Gold futures rose to the highest in in more than a week as escalating tension in Ukraine spurred haven demand. Silver advanced.
Ukrainian President Petro Poroshenko pledged to step up the country’s defenses against what he earlier called a “de facto” Russian incursion after after separatists gained ground in eastern regions. The U.S. said Russia may be directing the attacks, and France and Germany threatened President Vladimir Putin’s government with further sanctions.
Bullion has climbed 7.3 percent this year as violence in Eastern Europe and the Middle East revived investor buying. The gains have defied bearish forecasts from banks including Goldman Sachs Group Inc., and gold has outperformed broad measures of commodities, global equities and Treasuries in 2014.
“The market is getting nervous about the Ukraine situation, and people are moving to gold,” Phil Streible, a senior commodity broker at R.J. O’Brien & Associates in Chicago, said in a telephone interview. “Talks of further sanctions against Russia are increasing the safe-haven premium of gold.”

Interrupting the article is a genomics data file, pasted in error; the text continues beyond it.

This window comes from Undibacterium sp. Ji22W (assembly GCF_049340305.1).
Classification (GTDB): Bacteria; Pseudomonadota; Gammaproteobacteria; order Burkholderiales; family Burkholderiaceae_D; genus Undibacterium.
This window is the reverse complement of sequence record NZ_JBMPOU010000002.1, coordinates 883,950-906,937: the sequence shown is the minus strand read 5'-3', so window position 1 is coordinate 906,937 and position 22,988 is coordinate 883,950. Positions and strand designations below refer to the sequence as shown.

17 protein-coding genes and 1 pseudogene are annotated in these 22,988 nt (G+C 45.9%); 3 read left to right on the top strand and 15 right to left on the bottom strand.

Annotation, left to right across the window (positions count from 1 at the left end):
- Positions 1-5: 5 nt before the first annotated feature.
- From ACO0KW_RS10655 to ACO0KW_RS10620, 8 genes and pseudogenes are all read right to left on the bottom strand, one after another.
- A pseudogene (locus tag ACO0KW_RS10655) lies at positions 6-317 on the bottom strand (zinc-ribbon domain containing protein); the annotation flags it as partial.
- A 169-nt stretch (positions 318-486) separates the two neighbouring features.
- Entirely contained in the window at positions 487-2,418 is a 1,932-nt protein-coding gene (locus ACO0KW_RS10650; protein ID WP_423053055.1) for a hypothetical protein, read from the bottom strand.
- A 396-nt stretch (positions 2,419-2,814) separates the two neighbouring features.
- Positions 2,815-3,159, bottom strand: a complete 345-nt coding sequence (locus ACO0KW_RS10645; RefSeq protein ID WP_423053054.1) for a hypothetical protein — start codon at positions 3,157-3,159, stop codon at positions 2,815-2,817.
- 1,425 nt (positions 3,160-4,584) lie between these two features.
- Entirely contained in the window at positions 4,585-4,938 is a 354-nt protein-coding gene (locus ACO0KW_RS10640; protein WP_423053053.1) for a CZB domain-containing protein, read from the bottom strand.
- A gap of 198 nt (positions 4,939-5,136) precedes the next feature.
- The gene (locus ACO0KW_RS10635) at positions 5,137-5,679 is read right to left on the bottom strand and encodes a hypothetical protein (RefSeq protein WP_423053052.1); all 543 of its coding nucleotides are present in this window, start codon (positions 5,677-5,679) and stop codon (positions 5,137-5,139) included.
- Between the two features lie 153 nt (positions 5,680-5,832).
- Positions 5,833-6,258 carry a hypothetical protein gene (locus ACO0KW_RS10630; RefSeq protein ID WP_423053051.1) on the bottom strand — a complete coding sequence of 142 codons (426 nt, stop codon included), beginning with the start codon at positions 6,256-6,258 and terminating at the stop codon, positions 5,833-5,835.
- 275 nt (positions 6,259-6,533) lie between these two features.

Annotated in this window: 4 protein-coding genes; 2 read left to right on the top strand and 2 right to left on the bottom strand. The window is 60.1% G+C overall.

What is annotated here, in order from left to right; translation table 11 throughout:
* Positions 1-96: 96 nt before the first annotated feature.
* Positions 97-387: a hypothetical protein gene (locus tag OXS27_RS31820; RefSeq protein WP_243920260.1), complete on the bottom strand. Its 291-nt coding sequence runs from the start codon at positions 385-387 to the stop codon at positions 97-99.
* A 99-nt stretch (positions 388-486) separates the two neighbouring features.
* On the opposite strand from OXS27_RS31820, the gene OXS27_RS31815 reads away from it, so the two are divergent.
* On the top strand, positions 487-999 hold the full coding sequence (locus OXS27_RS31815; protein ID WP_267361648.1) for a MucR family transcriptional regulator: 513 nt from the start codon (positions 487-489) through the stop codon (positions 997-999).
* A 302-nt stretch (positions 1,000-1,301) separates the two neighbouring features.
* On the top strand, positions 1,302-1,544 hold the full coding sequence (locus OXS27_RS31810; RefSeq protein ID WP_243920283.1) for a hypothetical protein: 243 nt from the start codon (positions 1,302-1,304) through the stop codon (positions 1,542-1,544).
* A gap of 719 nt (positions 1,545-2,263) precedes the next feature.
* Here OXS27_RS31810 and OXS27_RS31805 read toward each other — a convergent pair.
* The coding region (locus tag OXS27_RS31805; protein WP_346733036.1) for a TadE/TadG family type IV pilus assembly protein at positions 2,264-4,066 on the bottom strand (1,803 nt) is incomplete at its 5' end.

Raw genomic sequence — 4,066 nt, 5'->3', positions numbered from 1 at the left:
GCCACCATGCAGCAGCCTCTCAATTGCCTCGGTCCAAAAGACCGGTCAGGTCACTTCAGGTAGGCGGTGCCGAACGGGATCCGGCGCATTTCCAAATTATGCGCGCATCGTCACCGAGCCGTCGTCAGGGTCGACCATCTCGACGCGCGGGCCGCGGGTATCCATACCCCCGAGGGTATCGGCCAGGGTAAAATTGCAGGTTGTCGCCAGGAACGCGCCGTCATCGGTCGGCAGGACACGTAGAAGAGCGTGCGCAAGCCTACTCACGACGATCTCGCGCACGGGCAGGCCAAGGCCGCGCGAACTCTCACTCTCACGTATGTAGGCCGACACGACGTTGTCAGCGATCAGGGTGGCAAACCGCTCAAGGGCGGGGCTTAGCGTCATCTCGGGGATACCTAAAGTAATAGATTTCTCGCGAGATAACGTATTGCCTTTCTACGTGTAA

Gold futures for December delivery rose 0.5 percent to settle at $1,290.40 at 1:50 p.m. on the Comex in New York, after touching $1,297.60, the highest for a most-active contract since Aug. 20.
The precious metal pared gains after a government report showed the U.S. economy expanded more than previously forecast in the second quarter. Prices fell 3 percent in July amid concern that faster growth would push the Federal Reserve toward raising interest rates, damping demand for an inflation hedge.
Gold tumbled 28 percent last year on expectations for reduced U.S. stimulus. Fed Chair Janet Yellen said last week that if progress in labor markets “continues to be more rapid than anticipated,” interest rates may rise sooner than expected, and further increases could be more rapid.
Silver futures for December delivery rose 0.7 percent to $19.609 an ounce on the Comex.
On the New York Mercantile Exchange, platinum futures for October delivery gained 0.4 percent to $1,425.20 an ounce. Palladium futures for December delivery added 0.4 percent to $898.10 an ounce. Prices are heading for a seventh straight monthly advance, the longest stretch since January 2011.
Russia is the biggest supplier of palladium. Prices climbed 25 percent this year as increased usage in catalytic converters and a five-month mine strike that ended in June in South Africa, the second-biggest producer, added to supply shortages.